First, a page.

Population Trends in the Face of Climate Change

The Indian Pond Heron, one species which could face population declines as a result of climate change

The Indian Pond Heron, one species which could face population declines as a result of climate change (Image Credit: Dr Raju Kasambe, CC BY-SA 4.0, Image Cropped)

Rapid warming is associated with population decline among terrestrial birds and mammals globally (2018) Spooner et al., Global Change Biology, DOI: 10.1111/gcb.14361

The Crux

The term climate change is almost ubiquitous these days. Humans tend to concentrate on how the warming of certain parts of the globe will affect them, but the species we share the globe with also experience a myriad of effects at the hands of climate change. These include rising temperatures constricting the ranges of some species and concurrently extending the range of others, who can move into areas that were previously too cold for them.

Whilst the focus of climate change has often been on species range shifts, the effects on species abundances are less well studied. This paper attempts to quantify the effects of climate change on a large number of bird and mammal species, whilst accounting for other factors which could affect species abundances, like rates of land use by humans, species body size, and whether or not the animals are in a protected area.

How It Works

The paper took 18,000 animal populations (defined here as a group of individuals of the same species living within a given area) from an online database and narrowed them down to find suitable study populations. They had to have been monitored at least 7 times over a period of at least 5 years, the location had to be known so that climate data could be obtained, body mass data had to be available, and they had to know whether the population was inside or outside a protected area.

Once they had narrowed their list down to 987 populations of 481 species at 441 study sites, they then tested to see which variables of the following correlated with the population trends they saw.

  • Change in climate
  • Change in surrounding land use
  • Body mass
  • Whether or not the population was located in a protected area

Did You Know: Body Size and Bergmann’s Rule

Body size is an incredibly useful characteristic when classifying species, and there are a number of body size trends worldwide. In mammals and birds, larger species often occur at higher latitudes. There are many theories as to why this occurs, and they all may be equally valid. Carl Bergmann put forward that it may be because these animals have to deal with colder temperatures, so a lower surface-area-to-volume ratio may be helpful. More recent theories suggest that as species richness lowers as you move away from the equator, competition with other organisms becomes less intense, and species must no longer carve out smaller niches to avoid competition. They can then generalise, and grow larger.

Whatever the case, larger animals generally have longer gestation periods, and fewer young. Unfortunately, this makes them even more vulnerable to population fluctuations, and gives them a higher risk of extinction, especially when their range is restricted.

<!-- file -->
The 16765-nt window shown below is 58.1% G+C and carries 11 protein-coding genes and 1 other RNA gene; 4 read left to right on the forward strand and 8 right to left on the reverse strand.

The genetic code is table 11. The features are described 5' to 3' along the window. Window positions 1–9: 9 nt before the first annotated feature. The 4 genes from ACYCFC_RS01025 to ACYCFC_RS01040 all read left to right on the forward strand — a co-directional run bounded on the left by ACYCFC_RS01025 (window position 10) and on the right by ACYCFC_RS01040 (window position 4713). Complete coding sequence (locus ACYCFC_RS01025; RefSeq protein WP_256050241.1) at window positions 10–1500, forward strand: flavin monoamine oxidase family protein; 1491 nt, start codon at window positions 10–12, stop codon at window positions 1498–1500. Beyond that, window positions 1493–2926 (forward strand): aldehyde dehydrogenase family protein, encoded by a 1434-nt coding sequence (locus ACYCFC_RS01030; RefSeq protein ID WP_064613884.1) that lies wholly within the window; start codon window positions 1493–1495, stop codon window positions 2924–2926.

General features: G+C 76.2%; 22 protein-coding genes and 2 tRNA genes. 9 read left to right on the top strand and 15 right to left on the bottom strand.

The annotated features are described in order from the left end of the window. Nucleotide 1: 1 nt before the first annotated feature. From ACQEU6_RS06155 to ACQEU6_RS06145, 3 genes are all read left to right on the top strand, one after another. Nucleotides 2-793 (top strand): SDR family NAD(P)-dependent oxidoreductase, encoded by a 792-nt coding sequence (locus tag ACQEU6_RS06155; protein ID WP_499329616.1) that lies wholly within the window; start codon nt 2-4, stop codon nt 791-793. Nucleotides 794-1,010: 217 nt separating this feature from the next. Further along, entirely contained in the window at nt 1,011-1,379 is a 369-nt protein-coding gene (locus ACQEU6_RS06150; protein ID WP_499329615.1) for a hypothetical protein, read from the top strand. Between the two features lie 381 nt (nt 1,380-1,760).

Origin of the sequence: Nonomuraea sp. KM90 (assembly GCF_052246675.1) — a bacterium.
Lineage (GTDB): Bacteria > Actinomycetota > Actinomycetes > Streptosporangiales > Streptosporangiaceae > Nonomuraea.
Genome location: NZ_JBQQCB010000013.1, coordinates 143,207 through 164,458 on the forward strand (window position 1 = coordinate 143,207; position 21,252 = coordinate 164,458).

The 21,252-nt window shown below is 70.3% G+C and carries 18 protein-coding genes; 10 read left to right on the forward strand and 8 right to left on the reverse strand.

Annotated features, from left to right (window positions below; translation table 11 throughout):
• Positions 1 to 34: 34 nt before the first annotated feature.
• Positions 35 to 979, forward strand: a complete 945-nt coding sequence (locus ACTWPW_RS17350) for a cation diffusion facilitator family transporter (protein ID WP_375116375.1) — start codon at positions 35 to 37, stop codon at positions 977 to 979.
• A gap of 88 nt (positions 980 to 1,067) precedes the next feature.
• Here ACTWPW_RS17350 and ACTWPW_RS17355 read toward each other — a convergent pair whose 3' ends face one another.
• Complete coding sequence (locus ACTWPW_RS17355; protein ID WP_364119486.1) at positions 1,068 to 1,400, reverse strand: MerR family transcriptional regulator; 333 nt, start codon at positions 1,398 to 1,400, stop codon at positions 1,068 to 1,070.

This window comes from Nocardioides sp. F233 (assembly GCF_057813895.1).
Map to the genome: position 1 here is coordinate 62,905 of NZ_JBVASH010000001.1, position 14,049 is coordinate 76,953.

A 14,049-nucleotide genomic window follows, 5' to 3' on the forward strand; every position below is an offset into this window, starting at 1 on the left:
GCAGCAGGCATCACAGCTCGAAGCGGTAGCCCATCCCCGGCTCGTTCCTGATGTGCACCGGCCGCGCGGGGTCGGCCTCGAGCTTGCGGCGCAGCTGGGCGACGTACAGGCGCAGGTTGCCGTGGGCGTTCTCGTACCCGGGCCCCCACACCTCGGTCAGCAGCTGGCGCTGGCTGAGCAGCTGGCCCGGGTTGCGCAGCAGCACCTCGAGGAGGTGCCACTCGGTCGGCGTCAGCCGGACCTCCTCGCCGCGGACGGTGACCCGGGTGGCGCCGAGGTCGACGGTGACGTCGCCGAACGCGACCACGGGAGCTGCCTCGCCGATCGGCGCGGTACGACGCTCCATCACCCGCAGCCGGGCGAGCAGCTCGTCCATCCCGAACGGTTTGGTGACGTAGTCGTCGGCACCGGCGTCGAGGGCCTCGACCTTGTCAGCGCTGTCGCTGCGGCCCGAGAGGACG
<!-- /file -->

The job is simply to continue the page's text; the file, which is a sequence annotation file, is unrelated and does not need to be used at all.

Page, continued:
What They Found Out

Climate change was the most important variable for both birds and mammals, with an increased climate having a negative effect on population abundance. Bird populations inside protected areas underwent less severe declines, whereas being in a protected area did not seem to matter to mammals. For mammals, there were other factors which increased their rates of population decline, with increased land use by humans being the most telling. There was also some suggestion that larger mammals were more vulnerable to population decline, though the uncertainty here was high.


Most of the problems in this study come from the slightly lopsided nature of the data. There were very few sites in tropical areas, where increased human land use could be doing significant damage. There were also disproportionate amounts of bird populations in Europe and mammal populations in Africa that were used, and 84.6% of the mammal populations were found inside protected areas. Biases in data like these can often sway data or obfuscate results.


Some species, such as the Brazilian Teal, may find their population growth accelerated in some parts of the world by climate change (Image Credit: Olaf Oliviero Riemer, CC BY-SA 4.0)

So What?

Well, this section is a little depressing. Often the papers we present have a conclusion with some interesting applications for local regions. However here, we are dealing with a global phenomena, and one that can’t easily be halted. The conclusion is obvious – if climate change continues at similar rates, populations are likely to decline at higher rates. Apart from the usual steps that we need to take to reduce climate change, human land use will need to get smarter.

There is a large degree of variation in the population results that was left unexplained though. So there needs to be more research, taking into account other anthropogenic factors like pollution, human disturbance, and disease. These could help us isolate the species most at risk of severe declines in the face of climate change.


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